If Democrats and Republicans agree, it could be today before the US Senate signs off on a plan, close to tomorrow's deadline when the Obama administration says it will reach its borrowing limit and risk default.
Republicans in the House of Representatives were last night discussing an alternative plan that includes measures that would affect President Barack Obama's healthcare reforms, which have been at the heart of the crisis.
But Arkansas Democrat Mark Pryor said: "I think we'll get an agreement today in the Senate.
"I'm not saying we can pass it today because there's logistics about drafting and getting it to the floor but my guess is we'll pass something in the Senate tomorrow."
"There's a lot of work that's going to be done over the next two or three days," Republican Senator Bob Corker said but he cautioned it was too early to be sure of a deal.
Congressional sources said the two sides in the Senate were still at odds over Democrats' demand for a delay in an insurance fee that is part of the new healthcare reforms.
Thursday is the deadline for raising the debt ceiling to extend the government's borrowing authority. The Obama administration says it will be unable to pay all of its bills if Congress does not raise the $16.7 trillion debt limit by then.
The federal government has been in partial shutdown since October 1 when Congress missed the deadline for funding it.
Conservative Republicans prompted the crisis, which has rattled global markets, by demanding major changes to the healthcare reforms as a condition of passing a government spending bill and raising the debt ceiling.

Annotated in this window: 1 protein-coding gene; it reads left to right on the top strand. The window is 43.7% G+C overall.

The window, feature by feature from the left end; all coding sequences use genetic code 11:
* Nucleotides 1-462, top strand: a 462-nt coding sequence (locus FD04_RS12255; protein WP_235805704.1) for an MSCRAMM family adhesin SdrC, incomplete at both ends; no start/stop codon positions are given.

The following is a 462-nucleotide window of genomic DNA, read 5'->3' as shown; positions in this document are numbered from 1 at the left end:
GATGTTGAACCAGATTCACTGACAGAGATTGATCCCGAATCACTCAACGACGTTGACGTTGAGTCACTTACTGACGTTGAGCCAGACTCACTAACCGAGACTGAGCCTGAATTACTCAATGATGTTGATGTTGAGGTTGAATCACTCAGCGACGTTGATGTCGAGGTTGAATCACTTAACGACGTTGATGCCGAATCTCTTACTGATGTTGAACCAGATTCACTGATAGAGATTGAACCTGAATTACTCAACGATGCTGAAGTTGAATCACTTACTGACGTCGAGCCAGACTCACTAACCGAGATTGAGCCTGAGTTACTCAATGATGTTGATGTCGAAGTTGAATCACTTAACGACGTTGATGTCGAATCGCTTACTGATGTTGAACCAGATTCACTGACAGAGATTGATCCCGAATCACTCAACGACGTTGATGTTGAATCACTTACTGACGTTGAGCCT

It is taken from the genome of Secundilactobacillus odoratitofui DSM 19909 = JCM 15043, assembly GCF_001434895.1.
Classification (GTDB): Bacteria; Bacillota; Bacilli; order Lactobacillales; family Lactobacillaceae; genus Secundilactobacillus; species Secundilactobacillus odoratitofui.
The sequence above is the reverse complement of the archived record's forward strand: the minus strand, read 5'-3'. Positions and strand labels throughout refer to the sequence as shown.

One senior Senate aide said that, under the Senate plan being negotiated, the Treasury Department would maintain its ability to use extraordinary measures to manage debt payments if a February 2014 deadline for raising US borrowing authority is missed.
Mr Pryor and Mr Corker both said their concerns focused on fellow Republicans in the House, where conservatives who are starting to hear about the terms of the Senate agreement were already expressing scepticism, spurred on by conservative organisations.
The tentative Senate agreement does not defund or delay Obamacare, but some Senate Republicans are seeking minor changes such as tougher income verification for those seeking insurance subsidies under the law and delay to a so-called reinsurance fee.
In the last few days talks have been led by Senate Majority Leader Harry Reid, a Democrat, and his Republican counterpart, Mitch McConnell. Mr Obama telephoned McConnell on Monday evening but neither the White House nor McConnell's office gave details.
Amy Klobuchar, a Minnesota Democrat who is part of a bipartisan group of senators trying to forge a compromise, said an agreement would buy time for a more thoughtful process to settle longer-term budget issues.
The deal would reopen the federal government, pay US bills and allow the parties to commit to further negotiate, she said, adding: Those are the bright spots."
Polls show Republicans have taken a hit in opinion polls since the standoff began. A Washington Post/ABC News poll released on Monday found 74% of Americans disapprove of the way congressional Republicans have handled the standoff, compared with a 53% disapproval rating for Mr Obama.
A survey released by Gallup yesterday showed Americans' confidence in the US economy fell five points last week as the government shutdown continued.